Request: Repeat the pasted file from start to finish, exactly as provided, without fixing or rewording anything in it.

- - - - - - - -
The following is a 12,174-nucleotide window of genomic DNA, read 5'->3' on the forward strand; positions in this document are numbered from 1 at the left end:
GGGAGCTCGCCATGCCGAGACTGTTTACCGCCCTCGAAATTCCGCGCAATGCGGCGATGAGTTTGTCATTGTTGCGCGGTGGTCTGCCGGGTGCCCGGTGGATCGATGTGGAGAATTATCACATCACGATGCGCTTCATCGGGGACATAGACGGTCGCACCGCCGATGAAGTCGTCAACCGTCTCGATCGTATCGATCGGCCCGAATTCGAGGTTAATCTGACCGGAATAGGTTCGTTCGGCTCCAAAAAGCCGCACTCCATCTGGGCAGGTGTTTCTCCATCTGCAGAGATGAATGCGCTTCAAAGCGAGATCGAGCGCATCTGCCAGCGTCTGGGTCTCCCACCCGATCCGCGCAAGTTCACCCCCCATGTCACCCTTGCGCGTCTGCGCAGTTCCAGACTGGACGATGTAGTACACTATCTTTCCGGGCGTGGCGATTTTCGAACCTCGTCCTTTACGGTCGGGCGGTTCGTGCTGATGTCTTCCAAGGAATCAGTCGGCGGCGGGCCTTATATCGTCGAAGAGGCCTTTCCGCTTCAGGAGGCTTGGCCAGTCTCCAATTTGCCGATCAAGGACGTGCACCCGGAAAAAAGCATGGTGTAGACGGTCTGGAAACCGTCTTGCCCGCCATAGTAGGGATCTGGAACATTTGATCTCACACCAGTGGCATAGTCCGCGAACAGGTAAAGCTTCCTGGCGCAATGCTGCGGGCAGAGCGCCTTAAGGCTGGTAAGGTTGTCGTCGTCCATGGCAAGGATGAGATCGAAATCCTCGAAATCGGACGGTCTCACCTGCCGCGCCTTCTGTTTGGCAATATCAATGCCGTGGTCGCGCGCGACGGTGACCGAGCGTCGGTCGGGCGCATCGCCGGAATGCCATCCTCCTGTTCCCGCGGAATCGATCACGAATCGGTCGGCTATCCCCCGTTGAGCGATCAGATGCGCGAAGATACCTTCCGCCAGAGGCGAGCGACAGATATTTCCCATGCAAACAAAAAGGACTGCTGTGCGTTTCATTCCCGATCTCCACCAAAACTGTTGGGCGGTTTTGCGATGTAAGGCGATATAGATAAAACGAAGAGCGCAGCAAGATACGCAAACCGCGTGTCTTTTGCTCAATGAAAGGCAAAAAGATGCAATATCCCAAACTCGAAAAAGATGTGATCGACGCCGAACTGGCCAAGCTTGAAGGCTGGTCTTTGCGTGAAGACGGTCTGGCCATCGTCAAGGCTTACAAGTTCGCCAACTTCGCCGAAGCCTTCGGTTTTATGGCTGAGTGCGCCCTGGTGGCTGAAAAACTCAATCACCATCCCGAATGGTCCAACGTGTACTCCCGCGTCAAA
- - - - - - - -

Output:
The following is a 12,174-nucleotide window of genomic DNA, read 5'->3' on the forward strand; positions in this document are numbered from 1 at the left end:
GGGAGCTCGCCATGCCGAGACTGTTTACCGCCCTCGAAATTCCGCGCAATGCGGCGATGAGTTTGTCATTGTTGCGCGGTGGTCTGCCGGGTGCCCGGTGGATCGATGTGGAGAATTATCACATCACGATGCGCTTCATCGGGGACATAGACGGTCGCACCGCCGATGAAGTCGTCAACCGTCTCGATCGTATCGATCGGCCCGAATTCGAGGTTAATCTGACCGGAATAGGTTCGTTCGGCTCCAAAAAGCCGCACTCCATCTGGGCAGGTGTTTCTCCATCTGCAGAGATGAATGCGCTTCAAAGCGAGATCGAGCGCATCTGCCAGCGTCTGGGTCTCCCACCCGATCCGCGCAAGTTCACCCCCCATGTCACCCTTGCGCGTCTGCGCAGTTCCAGACTGGACGATGTAGTACACTATCTTTCCGGGCGTGGCGATTTTCGAACCTCGTCCTTTACGGTCGGGCGGTTCGTGCTGATGTCTTCCAAGGAATCAGTCGGCGGCGGGCCTTATATCGTCGAAGAGGCCTTTCCGCTTCAGGAGGCTTGGCCAGTCTCCAATTTGCCGATCAAGGACGTGCACCCGGAAAAAAGCATGGTGTAGACGGTCTGGAAACCGTCTTGCCCGCCATAGTAGGGATCTGGAACATTTGATCTCACACCAGTGGCATAGTCCGCGAACAGGTAAAGCTTCCTGGCGCAATGCTGCGGGCAGAGCGCCTTAAGGCTGGTAAGGTTGTCGTCGTCCATGGCAAGGATGAGATCGAAATCCTCGAAATCGGACGGTCTCACCTGCCGCGCCTTCTGTTTGGCAATATCAATGCCGTGGTCGCGCGCGACGGTGACCGAGCGTCGGTCGGGCGCATCGCCGGAATGCCATCCTCCTGTTCCCGCGGAATCGATCACGAATCGGTCGGCTATCCCCCGTTGAGCGATCAGATGCGCGAAGATACCTTCCGCCAGAGGCGAGCGACAGATATTTCCCATGCAAACAAAAAGGACTGCTGTGCGTTTCATTCCCGATCTCCACCAAAACTGTTGGGCGGTTTTGCGATGTAAGGCGATATAGATAAAACGAAGAGCGCAGCAAGATACGCAAACCGCGTGTCTTTTGCTCAATGAAAGGCAAAAAGATGCAATATCCCAAACTCGAAAAAGATGTGATCGACGCCGAACTGGCCAAGCTTGAAGGCTGGTCTTTGCGTGAAGACGGTCTGGCCATCGTCAAGGCTTACAAGTTCGCCAACTTCGCCGAAGCCTTCGGTTTTATGGCTGAGTGCGCCCTGGTGGCTGAAAAACTCAATCACCATCCCGAATGGTCCAACGTGTACTCCCGCGTCAAA